Best counter-measures to sea mines

Lt. Andrew Kuo, from Durham, North Carolina, assigned to Explosive Ordnance Disposal Mobile Unit (EODMU) 5 Platoon 501, attaches a dummy explosive charge to floating mine during Mine Warfare Exercise (MIWEX) 2JA. MIWEX 2JA is part of an annual series of bilateral exercises held between the U.S. and Japan to increase proficiency in mine countermeasure operations. (U.S. Navy photo by Mass Communication Specialist 2nd Class Mario Coto)

By Dr. Keith Aliberti and Mike Kobold, Naval Surface Warfare Center, Panama City Division

Sea mines have long been used as an effective form of asymmetric warfare as they are “easy to lay and difficult to sweep; their concealment potential is strong; their destructive power is high; and the threat value is long-lasting.”1 Key objectives of utilizing sea mines for “blockading enemy bases, harbors, and sea lanes; destroying enemy sea transport capabilities; attacking or restricting warship mobility; and crippling and exhausting enemy combat strength”2 clearly demonstrate that sea mines pose a significant threat to the U.S. Navy and its allied navies.

The U.S. Navy has developed a vast array of novel technologies to counter the ever evolving mine threat and has made great advancements in its MCM capabilities. We contend, however, that in order to make revolutionary advancements in our ability to counter mines, a shift from direct, operational/tactical-level thinking to indirect, strategic-level thinking needs to occur.

Borrowing from great advancements that the U.S. has made in its ability to counter improvised explosive devices (C-IED) over the past 17 years of war, we contend that an overarching strategic approach is necessary – a pervasive, persistent intelligence, surveillance, reconnaissance (ISR) approach to MCM that requires a paradigm shift in how we approach the problem. Over the course of the wars in Afghanistan and Iraq, the U.S. military shifted from the operational/tactical strategy of “finding, fixing, and finishing IEDs” to a strategic approach of pervasively and persistently surveiling vast spaces to “know” where IEDs are. This approach required a paradigm shift in how to counter IEDs that was met with great success. We argue that MCM requires a shift in mindset from looking at MCM as an operational/tactical problem of “finding mines” to a strategic problem of “knowing where a mine is, a priori.”

It is no small feat to monitor a region, day and night, 24/7, to provide overarching ISR that can be utilized to say, with utmost confidence, that there is something of interest at a particular location. For land-based ISR, the U.S. military has at its disposal significant overhead imaging capabilities (whether from blimps, manned/unmanned aircraft, and/or satellites) to enable the realization of this approach. The challenges we face in countering mines, however, are compounded by, what these authors refer to as, the 3 by 3 problem: Mines are typically deployed via air, surface, and undersea platforms; are often found on the seafloor (proud or buried), moored, or drifting; and are typically of the contact, influence, or remotely detonated type. In essence, we have to deal with myriad mine threat types and operational environments.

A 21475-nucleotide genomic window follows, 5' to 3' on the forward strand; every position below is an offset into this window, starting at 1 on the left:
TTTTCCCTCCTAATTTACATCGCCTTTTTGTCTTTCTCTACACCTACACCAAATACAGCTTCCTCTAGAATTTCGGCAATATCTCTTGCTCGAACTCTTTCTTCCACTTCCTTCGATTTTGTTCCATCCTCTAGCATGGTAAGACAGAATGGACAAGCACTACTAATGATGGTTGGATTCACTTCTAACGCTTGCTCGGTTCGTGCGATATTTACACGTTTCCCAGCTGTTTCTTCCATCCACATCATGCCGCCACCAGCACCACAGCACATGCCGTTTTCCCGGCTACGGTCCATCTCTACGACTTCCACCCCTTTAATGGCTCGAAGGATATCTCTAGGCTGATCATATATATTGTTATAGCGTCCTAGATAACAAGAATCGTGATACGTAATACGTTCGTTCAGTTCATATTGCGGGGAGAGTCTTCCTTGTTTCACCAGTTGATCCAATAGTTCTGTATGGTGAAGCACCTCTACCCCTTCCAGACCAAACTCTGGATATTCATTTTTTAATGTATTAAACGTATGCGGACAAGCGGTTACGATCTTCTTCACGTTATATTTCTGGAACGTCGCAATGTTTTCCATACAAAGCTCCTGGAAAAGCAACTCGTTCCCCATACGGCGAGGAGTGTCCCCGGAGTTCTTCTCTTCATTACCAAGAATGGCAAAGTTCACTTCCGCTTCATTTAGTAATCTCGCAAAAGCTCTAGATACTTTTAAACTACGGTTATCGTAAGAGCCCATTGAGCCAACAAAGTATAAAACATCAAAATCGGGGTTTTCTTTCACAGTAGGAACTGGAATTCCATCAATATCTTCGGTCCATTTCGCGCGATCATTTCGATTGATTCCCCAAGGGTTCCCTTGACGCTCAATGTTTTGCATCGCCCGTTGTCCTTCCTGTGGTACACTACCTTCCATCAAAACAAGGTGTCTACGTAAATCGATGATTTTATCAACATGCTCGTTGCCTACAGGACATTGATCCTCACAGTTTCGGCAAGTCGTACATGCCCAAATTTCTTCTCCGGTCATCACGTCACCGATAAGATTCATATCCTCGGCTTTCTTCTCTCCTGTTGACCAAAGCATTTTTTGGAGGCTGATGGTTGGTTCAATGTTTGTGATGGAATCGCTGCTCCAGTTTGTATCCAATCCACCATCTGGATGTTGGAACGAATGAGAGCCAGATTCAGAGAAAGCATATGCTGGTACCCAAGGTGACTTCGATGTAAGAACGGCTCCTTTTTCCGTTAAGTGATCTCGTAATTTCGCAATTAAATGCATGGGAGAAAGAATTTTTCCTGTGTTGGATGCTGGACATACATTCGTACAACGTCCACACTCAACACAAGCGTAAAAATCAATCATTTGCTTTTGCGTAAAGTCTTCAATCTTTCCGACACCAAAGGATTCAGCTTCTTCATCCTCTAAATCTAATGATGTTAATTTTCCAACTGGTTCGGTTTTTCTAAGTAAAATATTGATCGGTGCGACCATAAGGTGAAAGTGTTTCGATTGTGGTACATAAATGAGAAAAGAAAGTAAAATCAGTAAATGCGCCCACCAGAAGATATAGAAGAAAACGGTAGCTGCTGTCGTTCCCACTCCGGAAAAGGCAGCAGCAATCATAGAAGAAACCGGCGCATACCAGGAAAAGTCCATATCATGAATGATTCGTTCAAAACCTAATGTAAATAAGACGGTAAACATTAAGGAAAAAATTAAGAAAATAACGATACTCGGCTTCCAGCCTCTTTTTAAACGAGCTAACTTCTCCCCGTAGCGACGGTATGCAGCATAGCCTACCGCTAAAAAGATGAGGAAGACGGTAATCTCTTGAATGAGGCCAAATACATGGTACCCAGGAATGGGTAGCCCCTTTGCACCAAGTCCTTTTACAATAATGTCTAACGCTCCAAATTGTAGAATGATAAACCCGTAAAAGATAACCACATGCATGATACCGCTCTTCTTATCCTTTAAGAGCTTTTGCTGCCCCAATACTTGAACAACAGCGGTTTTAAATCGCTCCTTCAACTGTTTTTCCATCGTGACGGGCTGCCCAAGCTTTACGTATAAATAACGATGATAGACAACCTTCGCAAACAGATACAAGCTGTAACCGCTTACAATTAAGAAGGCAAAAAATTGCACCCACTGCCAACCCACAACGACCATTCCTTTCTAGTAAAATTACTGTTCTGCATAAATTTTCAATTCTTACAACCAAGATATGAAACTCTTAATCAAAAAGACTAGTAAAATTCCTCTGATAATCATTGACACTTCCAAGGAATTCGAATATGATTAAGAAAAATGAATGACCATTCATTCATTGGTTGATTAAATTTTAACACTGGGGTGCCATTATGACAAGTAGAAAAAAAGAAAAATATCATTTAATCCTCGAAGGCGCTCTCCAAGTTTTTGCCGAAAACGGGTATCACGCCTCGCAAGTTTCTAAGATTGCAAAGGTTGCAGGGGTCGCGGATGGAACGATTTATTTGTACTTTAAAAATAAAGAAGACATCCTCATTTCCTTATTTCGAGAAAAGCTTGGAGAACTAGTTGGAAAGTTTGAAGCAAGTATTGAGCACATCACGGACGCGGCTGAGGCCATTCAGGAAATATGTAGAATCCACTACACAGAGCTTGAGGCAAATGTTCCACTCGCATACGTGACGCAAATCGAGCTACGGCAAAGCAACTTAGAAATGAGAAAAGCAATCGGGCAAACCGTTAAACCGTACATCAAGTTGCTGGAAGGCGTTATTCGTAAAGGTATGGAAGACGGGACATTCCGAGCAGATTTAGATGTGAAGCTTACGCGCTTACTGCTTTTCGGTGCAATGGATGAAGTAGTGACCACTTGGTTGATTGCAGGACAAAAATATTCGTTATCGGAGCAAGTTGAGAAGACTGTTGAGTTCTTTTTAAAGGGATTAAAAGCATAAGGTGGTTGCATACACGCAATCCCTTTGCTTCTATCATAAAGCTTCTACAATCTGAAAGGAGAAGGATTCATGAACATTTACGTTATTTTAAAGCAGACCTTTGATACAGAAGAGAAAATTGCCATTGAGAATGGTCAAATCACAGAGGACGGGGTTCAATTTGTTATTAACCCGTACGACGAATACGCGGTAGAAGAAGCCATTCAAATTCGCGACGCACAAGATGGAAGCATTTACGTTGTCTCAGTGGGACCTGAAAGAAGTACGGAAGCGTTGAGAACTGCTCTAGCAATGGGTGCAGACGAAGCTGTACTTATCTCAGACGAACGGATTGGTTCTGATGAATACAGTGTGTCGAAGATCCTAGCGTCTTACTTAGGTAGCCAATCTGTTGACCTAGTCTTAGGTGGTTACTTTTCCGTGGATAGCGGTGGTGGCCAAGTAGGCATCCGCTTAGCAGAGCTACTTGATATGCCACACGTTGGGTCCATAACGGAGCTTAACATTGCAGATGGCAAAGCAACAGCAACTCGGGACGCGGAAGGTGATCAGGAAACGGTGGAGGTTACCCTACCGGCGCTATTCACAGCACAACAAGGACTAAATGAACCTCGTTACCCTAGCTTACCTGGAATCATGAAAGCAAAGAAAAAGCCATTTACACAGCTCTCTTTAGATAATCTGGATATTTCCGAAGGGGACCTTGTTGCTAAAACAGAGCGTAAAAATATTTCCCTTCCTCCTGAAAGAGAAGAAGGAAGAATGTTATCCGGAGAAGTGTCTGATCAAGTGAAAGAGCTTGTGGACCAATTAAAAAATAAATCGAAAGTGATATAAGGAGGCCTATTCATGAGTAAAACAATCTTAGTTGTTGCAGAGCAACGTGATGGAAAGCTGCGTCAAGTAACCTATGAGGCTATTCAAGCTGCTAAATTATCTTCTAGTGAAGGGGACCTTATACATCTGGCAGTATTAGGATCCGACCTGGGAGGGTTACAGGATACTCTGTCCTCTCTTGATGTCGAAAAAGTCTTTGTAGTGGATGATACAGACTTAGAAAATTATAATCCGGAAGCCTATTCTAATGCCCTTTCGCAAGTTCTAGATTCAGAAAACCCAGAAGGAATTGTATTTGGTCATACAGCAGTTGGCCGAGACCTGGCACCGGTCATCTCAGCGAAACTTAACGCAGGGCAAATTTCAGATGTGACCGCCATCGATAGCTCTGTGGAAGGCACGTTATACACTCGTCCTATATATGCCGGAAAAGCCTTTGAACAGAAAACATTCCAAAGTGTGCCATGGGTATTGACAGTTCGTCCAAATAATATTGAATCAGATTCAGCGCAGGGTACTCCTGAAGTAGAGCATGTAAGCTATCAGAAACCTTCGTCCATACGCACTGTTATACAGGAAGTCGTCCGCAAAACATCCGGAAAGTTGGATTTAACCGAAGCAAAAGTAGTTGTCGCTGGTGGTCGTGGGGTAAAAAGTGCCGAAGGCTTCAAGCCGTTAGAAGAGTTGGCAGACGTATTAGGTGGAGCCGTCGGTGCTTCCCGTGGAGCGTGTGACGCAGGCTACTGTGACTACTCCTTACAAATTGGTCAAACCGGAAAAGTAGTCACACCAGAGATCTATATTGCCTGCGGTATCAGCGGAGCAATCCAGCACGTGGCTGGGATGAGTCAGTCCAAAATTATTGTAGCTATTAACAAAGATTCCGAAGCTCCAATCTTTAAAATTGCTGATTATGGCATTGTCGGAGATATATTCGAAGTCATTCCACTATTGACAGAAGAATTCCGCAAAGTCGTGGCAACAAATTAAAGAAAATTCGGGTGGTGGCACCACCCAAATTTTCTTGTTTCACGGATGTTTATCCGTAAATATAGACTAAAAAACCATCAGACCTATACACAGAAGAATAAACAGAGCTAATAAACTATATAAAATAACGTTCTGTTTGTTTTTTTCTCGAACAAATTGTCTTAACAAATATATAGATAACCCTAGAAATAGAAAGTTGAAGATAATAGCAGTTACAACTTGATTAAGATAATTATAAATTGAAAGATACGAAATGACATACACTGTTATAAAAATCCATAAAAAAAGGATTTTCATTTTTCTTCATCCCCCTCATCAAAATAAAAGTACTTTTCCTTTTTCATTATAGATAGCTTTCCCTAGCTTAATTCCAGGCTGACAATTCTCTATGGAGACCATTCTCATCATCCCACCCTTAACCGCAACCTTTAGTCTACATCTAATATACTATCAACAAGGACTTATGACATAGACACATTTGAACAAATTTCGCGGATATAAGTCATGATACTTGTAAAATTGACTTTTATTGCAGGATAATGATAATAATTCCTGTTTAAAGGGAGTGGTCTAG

Strategically, operationally, and tactically, our ability to yield an overarchingly pervasive and persistent MCM ISR capability cannot be achieved without significant advancements in our technical capabilities. Rapid establishment of long sea lines of communication, offshore operating areas, amphibious operating areas, and littoral penetration areas are required to establish large, safe operating areas and transit routes – and all of these drive MCM mission requirements. Time is paramount for MCM operations and while our desire for an “all-knowing” capability is not yet within reach, intersection of the core ISR components of multimodal and multidimensional continuous collection across the littoral battlespace (sensing), near-real-time and knowledge distribution (delivery), and horizontal integration of data coupled with advanced, distributed analytics (sensemaking and understanding), will enable “perfect knowledge.”3

One example of a niche capability developed over the past few years that will contribute to pervasive, persistent ISR is the U.S. Navy’s commitment to address near real-time knowledge distribution. Critical to our ability to sense and deliver within MCM operations and to “know” where mines are, will be large, distributed underwater wireless sensor networks (DUWSNs) that utilize novel acoustic underwater communication protocols. DUWSNs, as envisioned, are self-organizing networks of mobile sensors that enhance sensing, monitoring, and surveillance capabilities. They form a mobile, dynamic observation system to enhance the ability to detect, classify, localize, and track events of interest to provide underwater sensing and surveillance capabilities that will lead to more precise knowledge about surface, subsurface, and underwater activities, particularly for the detection, classification, and location of mines and minefields. DUWSNs are both mobile and dynamic (can adapt to changing conditions) in nature. In addition, they can monitor and detect time-varying events occurring within both their local and extended underwater environments. DUWSNs, when fully realized, will provide “perfect knowledge” about surface and subsurface activities and, hence, to the “all-knowing” capability that is necessary to provide revolutionary capabilities for MCM.